Concepts for engaging decision makers!
Today’s post is from our Archives by Michael Figueroa then an Account Manager and now Assistant Director of Customer Services at SafeSourcing
Cognitive Dissonance is the state of having a set of beliefs, attitudes, and ideas, and being faced with information that conflicts with those concepts. Leon Festinger’s Cognitive Dissonance theory holds that all people attempt to keep all of their beliefs, attitudes, and information in harmony. The problem that often comes up, however, is that we sometimes unconsciously suppress or modify correct information in order to avoid having that information conflict with what we already believe.
An example of this in purchasing would be when a procurement decision is made, and the project turns out badly. Often times the decision will be defended and even REPEATED, rather than the decision maker admitting fault. Why? Because most people automatically feel they need to defend their decisions in order to preserve what they believe about themselves. If you believe you are a great decision maker, you will look for information that supports that belief, and avoid information that conflicts with that belief. Here are a couple of ways to help avoid pitfalls on both sides of the purchase:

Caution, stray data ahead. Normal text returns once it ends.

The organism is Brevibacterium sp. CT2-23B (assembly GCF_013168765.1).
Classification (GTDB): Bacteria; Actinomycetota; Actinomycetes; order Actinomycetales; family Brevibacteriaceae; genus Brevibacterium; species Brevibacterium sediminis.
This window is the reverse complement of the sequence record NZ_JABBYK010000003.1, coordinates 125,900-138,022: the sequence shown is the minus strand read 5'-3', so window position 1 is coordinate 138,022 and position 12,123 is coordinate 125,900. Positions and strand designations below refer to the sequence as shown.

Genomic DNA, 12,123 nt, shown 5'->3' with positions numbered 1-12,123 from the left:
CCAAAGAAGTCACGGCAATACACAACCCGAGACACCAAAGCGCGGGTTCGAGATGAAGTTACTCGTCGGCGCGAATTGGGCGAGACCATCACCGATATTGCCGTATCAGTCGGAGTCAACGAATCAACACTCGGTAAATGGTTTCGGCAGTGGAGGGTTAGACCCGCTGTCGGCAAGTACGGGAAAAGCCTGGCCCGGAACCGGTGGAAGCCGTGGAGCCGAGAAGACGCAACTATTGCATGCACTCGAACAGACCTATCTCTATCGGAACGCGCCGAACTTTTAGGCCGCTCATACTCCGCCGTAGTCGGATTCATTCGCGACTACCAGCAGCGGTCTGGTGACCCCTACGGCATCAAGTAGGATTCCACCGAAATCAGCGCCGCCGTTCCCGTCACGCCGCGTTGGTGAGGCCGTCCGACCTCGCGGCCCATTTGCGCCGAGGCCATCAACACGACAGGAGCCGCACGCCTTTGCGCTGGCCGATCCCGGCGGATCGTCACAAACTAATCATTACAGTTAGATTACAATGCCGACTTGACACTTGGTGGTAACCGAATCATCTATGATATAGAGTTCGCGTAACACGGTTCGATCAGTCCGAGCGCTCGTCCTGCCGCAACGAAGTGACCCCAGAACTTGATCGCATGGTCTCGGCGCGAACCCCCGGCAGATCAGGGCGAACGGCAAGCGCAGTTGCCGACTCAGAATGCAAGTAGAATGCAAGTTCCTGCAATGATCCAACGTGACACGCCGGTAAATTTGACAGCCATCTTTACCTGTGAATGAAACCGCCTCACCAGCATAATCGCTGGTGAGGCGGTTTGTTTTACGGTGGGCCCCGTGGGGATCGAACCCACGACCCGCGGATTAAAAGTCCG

An Enthymeme is a truncated form of syllogism, where a premise or conclusion is left out of the argument. It is always easier to let someone convince themselves of something than it ever will be for you to, even if your audience’ belief is fallacious. When we pose a logical argument, but don’t explicitly state the conclusion, we allow our audience to extrapolate on their own instead of risking putting them on the defensive because we are demanding they believe what we are advocating. Example; “XYZ Company isn’t certified and the manufacturing process requires certification”. This type of statement can be much more effective than shooting straight for the conclusion “Don’t go with XYZ Company.”
The Ben Franklin Effect
When we do a favor for someone, we tend to justify our actions to ourselves that we did the favor BECAUSE we liked them. We naturally tend to avoid Cognitive Dissonance by changing other beliefs, in favor of holding onto beliefs we have about ourselves. Be on the lookout for people who would use this concept against you; how often have you heard a sales pitch that starts off by asking you for a small favor? It’s a commonly used tactic to use your beliefs against you in order to obtain something the sales-person wants.
For more information on how SafeSourcing can assist your team this process or on our “Risk Free” trial program, please contact a SafeSourcing Customer Service Representative. We have an entire customer services team waiting to assist you today.
We look forward to your comments.